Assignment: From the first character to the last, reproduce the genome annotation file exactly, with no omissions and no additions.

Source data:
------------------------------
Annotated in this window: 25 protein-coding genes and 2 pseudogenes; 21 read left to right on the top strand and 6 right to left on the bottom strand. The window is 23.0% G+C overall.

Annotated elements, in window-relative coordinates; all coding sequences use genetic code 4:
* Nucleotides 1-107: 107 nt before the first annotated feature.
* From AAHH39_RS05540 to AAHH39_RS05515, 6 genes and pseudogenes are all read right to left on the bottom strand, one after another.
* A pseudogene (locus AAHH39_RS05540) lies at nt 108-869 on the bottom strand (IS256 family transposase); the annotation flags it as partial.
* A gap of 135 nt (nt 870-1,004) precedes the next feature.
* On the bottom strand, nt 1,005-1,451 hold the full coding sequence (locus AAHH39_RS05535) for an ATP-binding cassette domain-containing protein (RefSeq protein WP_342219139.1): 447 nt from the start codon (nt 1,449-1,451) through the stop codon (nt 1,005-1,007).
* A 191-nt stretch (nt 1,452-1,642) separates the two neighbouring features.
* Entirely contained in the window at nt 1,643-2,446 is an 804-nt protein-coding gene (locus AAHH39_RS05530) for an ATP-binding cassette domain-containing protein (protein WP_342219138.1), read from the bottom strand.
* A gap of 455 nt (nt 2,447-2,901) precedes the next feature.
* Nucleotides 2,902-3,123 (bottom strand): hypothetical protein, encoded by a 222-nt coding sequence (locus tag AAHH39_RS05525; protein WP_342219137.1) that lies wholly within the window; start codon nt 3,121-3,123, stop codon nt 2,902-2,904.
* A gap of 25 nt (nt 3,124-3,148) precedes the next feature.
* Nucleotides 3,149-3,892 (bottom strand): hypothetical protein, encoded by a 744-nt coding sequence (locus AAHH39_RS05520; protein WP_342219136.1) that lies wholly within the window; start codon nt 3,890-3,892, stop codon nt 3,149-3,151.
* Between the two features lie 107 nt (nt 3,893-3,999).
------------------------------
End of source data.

Annotated in this window: 25 protein-coding genes and 2 pseudogenes; 21 read left to right on the top strand and 6 right to left on the bottom strand. The window is 23.0% G+C overall.

Annotated elements, in window-relative coordinates; all coding sequences use genetic code 4:
* Nucleotides 1-107: 107 nt before the first annotated feature.
* From AAHH39_RS05540 to AAHH39_RS05515, 6 genes and pseudogenes are all read right to left on the bottom strand, one after another.
* A pseudogene (locus AAHH39_RS05540) lies at nt 108-869 on the bottom strand (IS256 family transposase); the annotation flags it as partial.
* A gap of 135 nt (nt 870-1,004) precedes the next feature.
* On the bottom strand, nt 1,005-1,451 hold the full coding sequence (locus AAHH39_RS05535) for an ATP-binding cassette domain-containing protein (RefSeq protein WP_342219139.1): 447 nt from the start codon (nt 1,449-1,451) through the stop codon (nt 1,005-1,007).
* A 191-nt stretch (nt 1,452-1,642) separates the two neighbouring features.
* Entirely contained in the window at nt 1,643-2,446 is an 804-nt protein-coding gene (locus AAHH39_RS05530) for an ATP-binding cassette domain-containing protein (protein WP_342219138.1), read from the bottom strand.
* A gap of 455 nt (nt 2,447-2,901) precedes the next feature.
* Nucleotides 2,902-3,123 (bottom strand): hypothetical protein, encoded by a 222-nt coding sequence (locus tag AAHH39_RS05525; protein WP_342219137.1) that lies wholly within the window; start codon nt 3,121-3,123, stop codon nt 2,902-2,904.
* A gap of 25 nt (nt 3,124-3,148) precedes the next feature.
* Nucleotides 3,149-3,892 (bottom strand): hypothetical protein, encoded by a 744-nt coding sequence (locus AAHH39_RS05520; protein WP_342219136.1) that lies wholly within the window; start codon nt 3,890-3,892, stop codon nt 3,149-3,151.
* Between the two features lie 107 nt (nt 3,893-3,999).